EndNotes

How long will you live?

For Becky Nappi blog
For Becky Nappi blog

In my extended family, I sometimes ask the 30-and-40-something members how long they think they'll live. Some think it's a weird question. But what I've learned from being part of a very large family, with multiple generations, is this: It's impossible to predict who will last a long time and who will die pretty young.

We recently learned that a cousin we didn't know very well died at age 56. She'd had some mental problems and because she was an only child, and her mother and father both died long ago, and her husband divorced her, we don't have anyone to ask the circumstances. She lived in California and Oregon. Very sad.

My mom, at 91, has outlived four brothers, two older, two younger. My dad, the youngest of seven, was one of the first to die at age 77.

According to the National Institute on Aging, in 1970, "the average life expectancy at birth in the United States was 70.8 years; in 2008, it was 78.0 years; and by 2020, the U.S. Census Bureau projects life expectancy will reach 79.5 years."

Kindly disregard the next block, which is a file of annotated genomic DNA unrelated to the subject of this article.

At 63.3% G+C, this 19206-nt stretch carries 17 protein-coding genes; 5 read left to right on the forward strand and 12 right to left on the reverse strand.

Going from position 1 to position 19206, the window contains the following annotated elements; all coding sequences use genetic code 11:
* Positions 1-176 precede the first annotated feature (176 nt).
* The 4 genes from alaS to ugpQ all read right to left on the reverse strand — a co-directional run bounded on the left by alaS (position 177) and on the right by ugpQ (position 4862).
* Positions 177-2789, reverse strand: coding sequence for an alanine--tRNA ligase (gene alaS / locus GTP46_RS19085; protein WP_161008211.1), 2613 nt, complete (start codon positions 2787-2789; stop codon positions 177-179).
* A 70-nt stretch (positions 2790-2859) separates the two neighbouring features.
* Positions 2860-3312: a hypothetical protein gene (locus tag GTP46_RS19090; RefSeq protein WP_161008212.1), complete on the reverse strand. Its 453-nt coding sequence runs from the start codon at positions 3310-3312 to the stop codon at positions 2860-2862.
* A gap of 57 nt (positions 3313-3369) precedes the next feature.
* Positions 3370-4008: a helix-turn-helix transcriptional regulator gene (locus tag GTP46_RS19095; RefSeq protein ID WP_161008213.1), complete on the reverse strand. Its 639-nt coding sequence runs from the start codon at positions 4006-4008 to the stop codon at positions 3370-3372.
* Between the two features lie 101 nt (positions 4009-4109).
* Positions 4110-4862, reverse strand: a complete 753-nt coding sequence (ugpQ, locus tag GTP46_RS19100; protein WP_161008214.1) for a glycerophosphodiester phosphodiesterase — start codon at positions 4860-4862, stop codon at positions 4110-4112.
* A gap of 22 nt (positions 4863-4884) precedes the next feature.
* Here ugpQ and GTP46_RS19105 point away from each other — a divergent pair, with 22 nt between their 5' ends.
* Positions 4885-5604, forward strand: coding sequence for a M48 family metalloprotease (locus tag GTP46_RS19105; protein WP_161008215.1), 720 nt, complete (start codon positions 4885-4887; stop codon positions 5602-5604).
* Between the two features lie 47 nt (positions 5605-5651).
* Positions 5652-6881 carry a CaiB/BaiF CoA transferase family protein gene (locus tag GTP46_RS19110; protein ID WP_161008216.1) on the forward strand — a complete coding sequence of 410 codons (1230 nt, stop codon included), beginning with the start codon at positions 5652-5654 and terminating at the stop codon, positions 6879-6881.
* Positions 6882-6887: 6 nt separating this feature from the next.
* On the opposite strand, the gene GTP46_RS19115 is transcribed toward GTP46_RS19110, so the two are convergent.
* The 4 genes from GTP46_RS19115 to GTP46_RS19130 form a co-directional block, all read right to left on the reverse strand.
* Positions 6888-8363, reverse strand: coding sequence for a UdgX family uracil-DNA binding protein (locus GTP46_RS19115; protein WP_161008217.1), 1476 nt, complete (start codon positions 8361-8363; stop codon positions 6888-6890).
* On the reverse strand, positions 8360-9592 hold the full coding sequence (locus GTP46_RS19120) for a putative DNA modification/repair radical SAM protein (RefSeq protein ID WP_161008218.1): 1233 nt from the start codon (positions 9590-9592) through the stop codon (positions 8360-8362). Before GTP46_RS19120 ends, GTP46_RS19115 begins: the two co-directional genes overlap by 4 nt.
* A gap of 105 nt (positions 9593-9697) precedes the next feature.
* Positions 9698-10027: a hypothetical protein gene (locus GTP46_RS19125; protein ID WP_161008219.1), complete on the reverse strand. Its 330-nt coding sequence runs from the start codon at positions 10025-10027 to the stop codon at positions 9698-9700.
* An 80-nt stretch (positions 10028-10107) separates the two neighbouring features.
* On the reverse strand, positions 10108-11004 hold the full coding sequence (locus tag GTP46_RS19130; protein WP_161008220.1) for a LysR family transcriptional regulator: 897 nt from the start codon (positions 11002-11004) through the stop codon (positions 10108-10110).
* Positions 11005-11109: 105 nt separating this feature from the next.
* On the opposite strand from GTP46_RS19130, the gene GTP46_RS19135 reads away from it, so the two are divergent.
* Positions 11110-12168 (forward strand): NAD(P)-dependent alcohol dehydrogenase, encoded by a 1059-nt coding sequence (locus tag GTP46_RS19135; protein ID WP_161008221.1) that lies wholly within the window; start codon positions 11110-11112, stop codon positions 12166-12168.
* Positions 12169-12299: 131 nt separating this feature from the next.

When my nieces and nephews ask me how old I want to live until, I often pick 79. I always wanted to be part of the big crowd.

At what age do you want to get out of this race?

(My 91-year-old mom with my extended family's youngest, 2-week-old Giovanni)




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Spokesman-Review features writer Rebecca Nappi, along with writer Catherine Johnston of Olympia, Wash., discuss here issues facing aging boomers, seniors and those experiencing serious illness, dying, death and other forms of loss.






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